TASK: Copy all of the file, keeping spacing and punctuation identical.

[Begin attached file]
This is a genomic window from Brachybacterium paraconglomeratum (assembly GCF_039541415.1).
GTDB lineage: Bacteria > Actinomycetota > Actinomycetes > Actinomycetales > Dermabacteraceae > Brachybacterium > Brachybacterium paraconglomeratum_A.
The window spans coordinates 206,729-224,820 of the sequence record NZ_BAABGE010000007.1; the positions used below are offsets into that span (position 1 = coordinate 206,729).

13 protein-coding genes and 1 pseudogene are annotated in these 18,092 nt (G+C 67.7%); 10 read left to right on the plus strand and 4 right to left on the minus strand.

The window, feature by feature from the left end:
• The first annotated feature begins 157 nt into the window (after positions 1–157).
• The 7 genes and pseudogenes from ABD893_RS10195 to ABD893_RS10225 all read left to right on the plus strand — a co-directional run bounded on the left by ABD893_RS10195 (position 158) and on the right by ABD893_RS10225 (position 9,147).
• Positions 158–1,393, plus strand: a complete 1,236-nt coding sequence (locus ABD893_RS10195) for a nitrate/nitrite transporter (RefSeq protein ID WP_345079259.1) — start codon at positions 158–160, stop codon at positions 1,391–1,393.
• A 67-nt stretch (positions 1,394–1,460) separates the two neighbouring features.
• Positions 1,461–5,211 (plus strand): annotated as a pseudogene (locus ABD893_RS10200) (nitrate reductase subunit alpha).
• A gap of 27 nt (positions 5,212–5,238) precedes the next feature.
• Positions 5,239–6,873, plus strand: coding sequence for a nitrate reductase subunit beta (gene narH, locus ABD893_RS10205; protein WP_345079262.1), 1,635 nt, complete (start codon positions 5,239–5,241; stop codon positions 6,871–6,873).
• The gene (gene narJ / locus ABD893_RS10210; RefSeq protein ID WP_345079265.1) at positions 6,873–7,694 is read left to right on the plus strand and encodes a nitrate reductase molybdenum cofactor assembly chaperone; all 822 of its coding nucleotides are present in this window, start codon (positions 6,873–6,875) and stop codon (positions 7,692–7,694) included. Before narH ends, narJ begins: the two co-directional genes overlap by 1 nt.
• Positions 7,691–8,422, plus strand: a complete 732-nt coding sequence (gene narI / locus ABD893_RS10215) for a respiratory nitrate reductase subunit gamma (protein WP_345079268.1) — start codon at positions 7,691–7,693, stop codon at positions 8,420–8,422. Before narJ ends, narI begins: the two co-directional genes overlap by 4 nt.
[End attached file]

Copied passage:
This is a genomic window from Brachybacterium paraconglomeratum (assembly GCF_039541415.1).
GTDB lineage: Bacteria > Actinomycetota > Actinomycetes > Actinomycetales > Dermabacteraceae > Brachybacterium > Brachybacterium paraconglomeratum_A.
The window spans coordinates 206,729-224,820 of the sequence record NZ_BAABGE010000007.1; the positions used below are offsets into that span (position 1 = coordinate 206,729).

13 protein-coding genes and 1 pseudogene are annotated in these 18,092 nt (G+C 67.7%); 10 read left to right on the plus strand and 4 right to left on the minus strand.

The window, feature by feature from the left end:
• The first annotated feature begins 157 nt into the window (after positions 1–157).
• The 7 genes and pseudogenes from ABD893_RS10195 to ABD893_RS10225 all read left to right on the plus strand — a co-directional run bounded on the left by ABD893_RS10195 (position 158) and on the right by ABD893_RS10225 (position 9,147).
• Positions 158–1,393, plus strand: a complete 1,236-nt coding sequence (locus ABD893_RS10195) for a nitrate/nitrite transporter (RefSeq protein ID WP_345079259.1) — start codon at positions 158–160, stop codon at positions 1,391–1,393.
• A 67-nt stretch (positions 1,394–1,460) separates the two neighbouring features.
• Positions 1,461–5,211 (plus strand): annotated as a pseudogene (locus ABD893_RS10200) (nitrate reductase subunit alpha).
• A gap of 27 nt (positions 5,212–5,238) precedes the next feature.
• Positions 5,239–6,873, plus strand: coding sequence for a nitrate reductase subunit beta (gene narH, locus ABD893_RS10205; protein WP_345079262.1), 1,635 nt, complete (start codon positions 5,239–5,241; stop codon positions 6,871–6,873).
• The gene (gene narJ / locus ABD893_RS10210; RefSeq protein ID WP_345079265.1) at positions 6,873–7,694 is read left to right on the plus strand and encodes a nitrate reductase molybdenum cofactor assembly chaperone; all 822 of its coding nucleotides are present in this window, start codon (positions 6,873–6,875) and stop codon (positions 7,692–7,694) included. Before narH ends, narJ begins: the two co-directional genes overlap by 1 nt.
• Positions 7,691–8,422, plus strand: a complete 732-nt coding sequence (gene narI / locus ABD893_RS10215) for a respiratory nitrate reductase subunit gamma (protein WP_345079268.1) — start codon at positions 7,691–7,693, stop codon at positions 8,420–8,422. Before narJ ends, narI begins: the two co-directional genes overlap by 4 nt.